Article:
Pioneering Naturalist Puts Canterbury On The World Map – 1866

It didn’t take John Davis Enys long after finishing his education to follow in the footsteps of his maternal Grandfather, Davis Gilbert, who was the President of the Royal Society of London and a member of the Geological Society of Cornwell.  
John would take off for long walks and return with a collection of ferns, wild flowers and shells, delighting in the further education of their pattern and development of life.  He also found studies of the animal kingdom (especially cats and humans) just as interesting!

Seizing the opportunity to accompany his cousin’s business partner on his trip back to Canterbury, New Zealand, Enys arrived at Lyttelton on 27th July 1861.  He was 24 years old.  He became a farming cadet, learning about high country farming in mid Canterbury.  When his brother Charles joined him just 4 years later, the brothers purchased the ‘Castle Hill Run’ from the Porter family whose history there is remembered today in the naming of Porters Pass, Porters Flat, Porter River , Porter Heights Ski field and Porter Place at the Castle Hill Village.

Known for their [the Enys] great hospitality and love of cats (they owned many), they proved to be very unsuccessful farmers.  They were largely absent from their land, spending much of their time travelling back and forth to England – surviving solely on family money.  They did, however, introduce the concept of the ‘snow gate’ to the area, a farming gate that would lift open instead of swing, a burdensome activity when dealing with Canterbury’s winter snow obviously.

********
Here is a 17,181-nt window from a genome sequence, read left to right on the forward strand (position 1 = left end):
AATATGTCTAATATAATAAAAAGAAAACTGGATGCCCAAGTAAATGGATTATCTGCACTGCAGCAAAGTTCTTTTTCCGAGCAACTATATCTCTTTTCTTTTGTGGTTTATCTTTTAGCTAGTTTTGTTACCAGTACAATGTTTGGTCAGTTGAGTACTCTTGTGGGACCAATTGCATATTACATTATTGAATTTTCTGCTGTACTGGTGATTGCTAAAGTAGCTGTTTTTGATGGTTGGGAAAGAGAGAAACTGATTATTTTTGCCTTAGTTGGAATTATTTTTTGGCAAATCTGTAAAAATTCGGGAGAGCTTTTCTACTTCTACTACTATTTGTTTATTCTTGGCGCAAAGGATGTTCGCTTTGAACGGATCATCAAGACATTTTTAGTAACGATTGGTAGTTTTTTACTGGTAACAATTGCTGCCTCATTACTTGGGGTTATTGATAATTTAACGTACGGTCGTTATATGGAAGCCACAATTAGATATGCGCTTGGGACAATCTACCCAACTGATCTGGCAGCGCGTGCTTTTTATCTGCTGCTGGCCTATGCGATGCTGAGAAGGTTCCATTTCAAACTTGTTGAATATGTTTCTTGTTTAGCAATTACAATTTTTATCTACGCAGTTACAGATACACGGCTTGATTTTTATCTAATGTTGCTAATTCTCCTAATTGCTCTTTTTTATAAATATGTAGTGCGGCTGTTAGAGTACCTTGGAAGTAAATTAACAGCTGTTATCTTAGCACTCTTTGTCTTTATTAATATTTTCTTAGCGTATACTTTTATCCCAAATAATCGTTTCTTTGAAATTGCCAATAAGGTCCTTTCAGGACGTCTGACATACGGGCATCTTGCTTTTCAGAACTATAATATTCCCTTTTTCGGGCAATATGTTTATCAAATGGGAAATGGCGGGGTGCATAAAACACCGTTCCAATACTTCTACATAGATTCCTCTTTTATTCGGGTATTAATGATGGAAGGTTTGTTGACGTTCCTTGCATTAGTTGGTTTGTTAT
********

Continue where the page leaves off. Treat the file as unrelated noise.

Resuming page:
When John was at Castle Hill, he spent his time around the area’s iconic, grand limestone giants – studying flora and fauna, especially ferns and mosses.  In 1866, he made a name for himself when he discovered several new species of New Zealand ferns.  Today he is regarded as one of New Zealand’s earliest authorities on butterflies and moths – the Chrysophanus Enysii being named after him.  He even discovered marine fossils amongst the limestone of Castle Hill.

Being such good friends with Julius von Haast (the Canterbury Museum’s first curator and great explorer) and as an original board member of the Canterbury Museum, some of Enys collection and discoveries were gifted to people of Canterbury.  Specimens also accompanied Enys during his trips home to England – which included skins, bones, seeds etc. After his permanent move home in 1894 after the death of Charles, he would proudly show off his New Zealand garden.  John died in 1912.

Castle Hill was sold out of the family in 1901.  The brothers, especially John are remembered today in the naming of Mt. Enys in the Craigieburn Range where John made many of his amazing discoveries.

*This post is courtesy of Discover The Delights Of Peeling Back History – and*
*Image courtesy of the Alexander Turnbull Library –*


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